Gordon Fee points out that this section in 1Corinthians has been subjected to misuse for a very long time:
This paragraph has endured a most unfortunate history of application in the church. Paul’s own point has been almost totally lost in favor of an interpretation nearly 180 degrees the opposite of his intent. Almost every form of spiritual elitism, “deeper life” movement, and “second blessing” doctrine has appealed to this text. To receive the Spirit according to their special expression paves the way for people to know “deeper truths” about God. One special brand of this elitism surfaces among some who have pushed the possibilities of “faith” to the extreme, and regularly make a “special revelation” from the Spirit their final court of appeal. Other “lesser” brothers and sisters are simply living below their full privileges in Christ. Indeed, some advocates of this form of spirituality bid fair to repeat the Corinthian error in its totality.26
The great irony is that those who find a hyper-spirituality doctrine in 1Corinthians are falling into the very error Paul wrote to correct, as Fee so eloquently pointed out. If you have been subjected to pietistic teachings of one form or another, I urge you to buy Gordon Fee’s commentary that I cite here and read it. It was very instrumental in helping me find my way back to the truth.

But you may be thinking, “Paul did call the Corinthians ‘carnal’ did he not? So how can you say there are no ‘carnal Christians’?” That is a very good question. The answer is found in Paul’s use of irony. Some of the most misinterpreted passages in the Bible are misunderstood when an ironic statement is taken to be literal. Another example is the passage in Revelation 3 where Christ is standing at the door knocking. This is an example of irony—Christ on the outside of His own church seeking to come in for table fellowship when the table fellowship of the church is supposed to be all about Christ! But not seeing the irony, people take this as an evangelistic passage and teach that the sinner has to open the door or Jesus will be stuck outside.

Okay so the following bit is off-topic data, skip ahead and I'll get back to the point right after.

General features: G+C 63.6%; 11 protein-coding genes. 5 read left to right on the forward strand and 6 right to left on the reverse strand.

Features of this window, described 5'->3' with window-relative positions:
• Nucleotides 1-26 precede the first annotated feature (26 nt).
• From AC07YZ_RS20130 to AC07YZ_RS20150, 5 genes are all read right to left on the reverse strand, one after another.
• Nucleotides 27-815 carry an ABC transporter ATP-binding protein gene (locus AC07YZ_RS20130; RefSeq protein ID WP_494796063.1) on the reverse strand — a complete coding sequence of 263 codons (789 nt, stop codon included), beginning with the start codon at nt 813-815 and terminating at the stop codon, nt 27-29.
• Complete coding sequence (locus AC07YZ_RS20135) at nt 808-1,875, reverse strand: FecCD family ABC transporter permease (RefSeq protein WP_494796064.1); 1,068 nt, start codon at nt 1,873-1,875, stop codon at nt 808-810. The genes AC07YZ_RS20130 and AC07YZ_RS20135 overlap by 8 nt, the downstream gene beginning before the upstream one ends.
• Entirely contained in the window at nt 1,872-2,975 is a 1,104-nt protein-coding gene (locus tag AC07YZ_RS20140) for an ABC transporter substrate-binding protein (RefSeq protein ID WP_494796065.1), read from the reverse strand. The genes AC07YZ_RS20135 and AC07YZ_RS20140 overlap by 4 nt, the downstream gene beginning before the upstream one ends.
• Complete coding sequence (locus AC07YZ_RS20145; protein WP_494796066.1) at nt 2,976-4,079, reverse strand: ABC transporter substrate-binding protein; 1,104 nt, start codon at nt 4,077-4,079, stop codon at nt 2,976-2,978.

Similarly, when Paul says to the Corinthians that they are “carnal” (1Corinthians 3:1) he is issuing an ironic rebuke! They were the ones listening to the “super apostles” who suggested Paul was not spiritual like they were. The Corinthians prided themselves in their supposedly superior spirituality. Paul said that true spirituality was always centered on the cross, not the wisdom of men. The Spirit’s work in our lives is because of the cross. But the Corinthians were thinking and acting like unbelievers, i.e. the “carnal.” Again, Fee helps us: